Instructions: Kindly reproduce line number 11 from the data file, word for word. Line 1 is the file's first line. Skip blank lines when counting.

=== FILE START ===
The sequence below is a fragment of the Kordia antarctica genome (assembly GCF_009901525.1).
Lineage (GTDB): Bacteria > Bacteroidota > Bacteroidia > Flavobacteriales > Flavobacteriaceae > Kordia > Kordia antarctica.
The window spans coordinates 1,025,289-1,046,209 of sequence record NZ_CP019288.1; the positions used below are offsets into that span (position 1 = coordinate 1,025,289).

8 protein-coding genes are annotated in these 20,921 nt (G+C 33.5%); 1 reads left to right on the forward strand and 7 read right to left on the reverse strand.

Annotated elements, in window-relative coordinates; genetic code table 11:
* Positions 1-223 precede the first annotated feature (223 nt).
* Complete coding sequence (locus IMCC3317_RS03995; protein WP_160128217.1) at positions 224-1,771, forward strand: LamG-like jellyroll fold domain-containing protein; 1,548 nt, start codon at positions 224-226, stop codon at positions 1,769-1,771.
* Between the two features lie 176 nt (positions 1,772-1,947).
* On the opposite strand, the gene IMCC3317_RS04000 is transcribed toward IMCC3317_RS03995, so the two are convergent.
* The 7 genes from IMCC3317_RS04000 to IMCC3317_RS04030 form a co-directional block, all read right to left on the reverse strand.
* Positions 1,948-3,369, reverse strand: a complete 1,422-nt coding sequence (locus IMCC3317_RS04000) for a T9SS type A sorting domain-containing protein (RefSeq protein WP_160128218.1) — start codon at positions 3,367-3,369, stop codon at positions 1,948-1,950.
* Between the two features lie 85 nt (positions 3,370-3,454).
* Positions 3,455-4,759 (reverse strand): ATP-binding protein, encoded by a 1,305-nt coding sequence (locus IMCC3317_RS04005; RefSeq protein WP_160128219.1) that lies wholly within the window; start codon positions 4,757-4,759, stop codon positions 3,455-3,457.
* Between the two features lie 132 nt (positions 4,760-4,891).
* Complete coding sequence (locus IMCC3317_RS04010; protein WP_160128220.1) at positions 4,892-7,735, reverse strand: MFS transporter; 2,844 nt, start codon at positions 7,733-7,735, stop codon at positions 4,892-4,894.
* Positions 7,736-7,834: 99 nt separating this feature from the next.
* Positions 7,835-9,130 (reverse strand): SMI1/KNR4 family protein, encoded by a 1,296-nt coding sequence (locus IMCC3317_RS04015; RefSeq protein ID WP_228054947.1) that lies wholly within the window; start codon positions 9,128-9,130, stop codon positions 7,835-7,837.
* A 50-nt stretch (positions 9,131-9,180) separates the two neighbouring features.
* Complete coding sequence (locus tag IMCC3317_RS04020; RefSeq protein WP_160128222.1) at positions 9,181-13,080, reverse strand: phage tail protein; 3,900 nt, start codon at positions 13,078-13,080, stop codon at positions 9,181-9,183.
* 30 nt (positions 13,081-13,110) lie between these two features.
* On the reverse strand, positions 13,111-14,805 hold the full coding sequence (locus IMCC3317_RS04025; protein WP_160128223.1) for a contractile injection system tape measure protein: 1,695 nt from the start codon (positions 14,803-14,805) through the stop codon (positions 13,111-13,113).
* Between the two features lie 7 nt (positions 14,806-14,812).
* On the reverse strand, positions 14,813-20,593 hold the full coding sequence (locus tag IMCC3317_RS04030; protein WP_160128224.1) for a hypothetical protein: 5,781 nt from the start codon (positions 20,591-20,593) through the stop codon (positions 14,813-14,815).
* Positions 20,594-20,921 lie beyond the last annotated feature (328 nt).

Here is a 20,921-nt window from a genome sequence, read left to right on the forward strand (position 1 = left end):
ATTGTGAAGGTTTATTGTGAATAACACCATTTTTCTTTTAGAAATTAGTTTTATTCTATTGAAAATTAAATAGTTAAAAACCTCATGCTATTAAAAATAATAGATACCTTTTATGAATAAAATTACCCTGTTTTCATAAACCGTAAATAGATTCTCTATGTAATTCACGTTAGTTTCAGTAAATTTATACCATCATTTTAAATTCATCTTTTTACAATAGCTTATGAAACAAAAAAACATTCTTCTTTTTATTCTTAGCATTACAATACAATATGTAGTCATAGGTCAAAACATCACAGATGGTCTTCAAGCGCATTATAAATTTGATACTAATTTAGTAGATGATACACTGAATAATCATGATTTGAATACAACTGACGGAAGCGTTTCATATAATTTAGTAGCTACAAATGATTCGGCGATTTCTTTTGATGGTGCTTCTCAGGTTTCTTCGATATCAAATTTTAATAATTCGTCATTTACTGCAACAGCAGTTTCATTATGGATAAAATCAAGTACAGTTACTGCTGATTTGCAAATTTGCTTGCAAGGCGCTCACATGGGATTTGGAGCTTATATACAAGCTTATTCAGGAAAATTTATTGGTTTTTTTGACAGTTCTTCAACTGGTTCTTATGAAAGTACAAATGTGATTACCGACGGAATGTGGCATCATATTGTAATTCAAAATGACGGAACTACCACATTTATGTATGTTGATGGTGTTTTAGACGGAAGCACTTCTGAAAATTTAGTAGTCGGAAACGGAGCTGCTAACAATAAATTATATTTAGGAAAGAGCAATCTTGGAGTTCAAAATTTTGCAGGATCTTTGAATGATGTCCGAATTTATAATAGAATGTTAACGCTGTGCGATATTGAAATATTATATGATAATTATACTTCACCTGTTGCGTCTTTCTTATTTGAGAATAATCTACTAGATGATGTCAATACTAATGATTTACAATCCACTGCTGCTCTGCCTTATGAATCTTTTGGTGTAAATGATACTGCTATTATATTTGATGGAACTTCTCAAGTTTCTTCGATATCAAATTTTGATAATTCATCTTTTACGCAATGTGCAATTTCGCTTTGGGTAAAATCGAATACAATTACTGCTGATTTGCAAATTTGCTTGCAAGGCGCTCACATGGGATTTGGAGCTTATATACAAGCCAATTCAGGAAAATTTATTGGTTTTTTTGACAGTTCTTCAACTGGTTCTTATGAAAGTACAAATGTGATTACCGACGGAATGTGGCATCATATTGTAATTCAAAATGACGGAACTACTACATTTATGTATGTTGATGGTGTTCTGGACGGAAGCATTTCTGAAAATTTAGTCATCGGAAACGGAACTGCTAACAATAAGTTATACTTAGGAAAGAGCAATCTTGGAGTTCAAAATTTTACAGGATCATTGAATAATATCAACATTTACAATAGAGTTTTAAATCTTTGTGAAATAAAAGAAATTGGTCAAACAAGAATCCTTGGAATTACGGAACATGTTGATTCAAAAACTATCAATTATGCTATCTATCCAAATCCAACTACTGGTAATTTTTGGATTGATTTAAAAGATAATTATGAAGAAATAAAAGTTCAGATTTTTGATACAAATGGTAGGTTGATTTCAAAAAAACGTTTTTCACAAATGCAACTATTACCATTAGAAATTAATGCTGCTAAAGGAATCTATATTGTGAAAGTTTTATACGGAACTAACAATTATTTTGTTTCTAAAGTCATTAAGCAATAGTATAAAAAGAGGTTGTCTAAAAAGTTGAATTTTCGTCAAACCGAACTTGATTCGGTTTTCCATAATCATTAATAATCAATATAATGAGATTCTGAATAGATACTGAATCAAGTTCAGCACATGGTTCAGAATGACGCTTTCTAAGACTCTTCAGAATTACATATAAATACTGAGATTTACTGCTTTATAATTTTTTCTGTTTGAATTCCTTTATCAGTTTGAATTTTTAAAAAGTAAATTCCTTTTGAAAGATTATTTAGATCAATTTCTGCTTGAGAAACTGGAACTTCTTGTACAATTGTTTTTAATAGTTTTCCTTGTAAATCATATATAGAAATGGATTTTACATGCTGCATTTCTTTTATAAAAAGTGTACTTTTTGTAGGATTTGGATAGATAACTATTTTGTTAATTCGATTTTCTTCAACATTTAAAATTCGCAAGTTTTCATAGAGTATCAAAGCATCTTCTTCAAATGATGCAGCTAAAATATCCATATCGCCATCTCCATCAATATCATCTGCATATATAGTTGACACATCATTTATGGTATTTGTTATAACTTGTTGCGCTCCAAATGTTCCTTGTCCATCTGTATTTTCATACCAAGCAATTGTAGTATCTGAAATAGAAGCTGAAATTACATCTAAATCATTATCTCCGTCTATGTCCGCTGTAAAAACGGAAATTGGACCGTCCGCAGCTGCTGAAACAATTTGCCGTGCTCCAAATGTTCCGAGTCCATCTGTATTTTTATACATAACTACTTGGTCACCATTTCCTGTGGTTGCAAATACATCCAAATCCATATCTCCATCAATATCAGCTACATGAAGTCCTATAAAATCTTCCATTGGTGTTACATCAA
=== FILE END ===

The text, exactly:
* Positions 1,948-3,369, reverse strand: a complete 1,422-nt coding sequence (locus IMCC3317_RS04000) for a T9SS type A sorting domain-containing protein (RefSeq protein WP_160128218.1) — start codon at positions 3,367-3,369, stop codon at positions 1,948-1,950.